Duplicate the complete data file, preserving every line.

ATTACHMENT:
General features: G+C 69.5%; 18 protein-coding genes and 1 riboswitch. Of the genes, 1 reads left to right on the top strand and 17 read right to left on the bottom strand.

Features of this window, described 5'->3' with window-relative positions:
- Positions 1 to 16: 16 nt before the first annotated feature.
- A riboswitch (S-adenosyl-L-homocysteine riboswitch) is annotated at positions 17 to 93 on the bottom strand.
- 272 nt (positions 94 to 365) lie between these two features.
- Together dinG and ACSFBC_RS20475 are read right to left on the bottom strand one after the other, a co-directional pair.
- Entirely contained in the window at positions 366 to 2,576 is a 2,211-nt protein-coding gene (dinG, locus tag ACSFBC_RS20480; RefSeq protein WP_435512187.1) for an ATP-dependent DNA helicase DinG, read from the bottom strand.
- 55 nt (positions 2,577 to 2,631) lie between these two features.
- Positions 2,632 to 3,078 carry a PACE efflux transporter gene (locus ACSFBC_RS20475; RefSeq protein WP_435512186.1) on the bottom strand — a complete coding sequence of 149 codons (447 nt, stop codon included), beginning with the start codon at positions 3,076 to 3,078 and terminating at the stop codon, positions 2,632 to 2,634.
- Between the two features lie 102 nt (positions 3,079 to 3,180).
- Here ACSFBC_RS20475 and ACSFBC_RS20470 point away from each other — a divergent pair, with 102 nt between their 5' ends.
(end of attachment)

General features: G+C 69.5%; 18 protein-coding genes and 1 riboswitch. Of the genes, 1 reads left to right on the top strand and 17 read right to left on the bottom strand.

Features of this window, described 5'->3' with window-relative positions:
- Positions 1 to 16: 16 nt before the first annotated feature.
- A riboswitch (S-adenosyl-L-homocysteine riboswitch) is annotated at positions 17 to 93 on the bottom strand.
- 272 nt (positions 94 to 365) lie between these two features.
- Together dinG and ACSFBC_RS20475 are read right to left on the bottom strand one after the other, a co-directional pair.
- Entirely contained in the window at positions 366 to 2,576 is a 2,211-nt protein-coding gene (dinG, locus tag ACSFBC_RS20480; RefSeq protein WP_435512187.1) for an ATP-dependent DNA helicase DinG, read from the bottom strand.
- 55 nt (positions 2,577 to 2,631) lie between these two features.
- Positions 2,632 to 3,078 carry a PACE efflux transporter gene (locus ACSFBC_RS20475; RefSeq protein WP_435512186.1) on the bottom strand — a complete coding sequence of 149 codons (447 nt, stop codon included), beginning with the start codon at positions 3,076 to 3,078 and terminating at the stop codon, positions 2,632 to 2,634.
- Between the two features lie 102 nt (positions 3,079 to 3,180).
- Here ACSFBC_RS20475 and ACSFBC_RS20470 point away from each other — a divergent pair, with 102 nt between their 5' ends.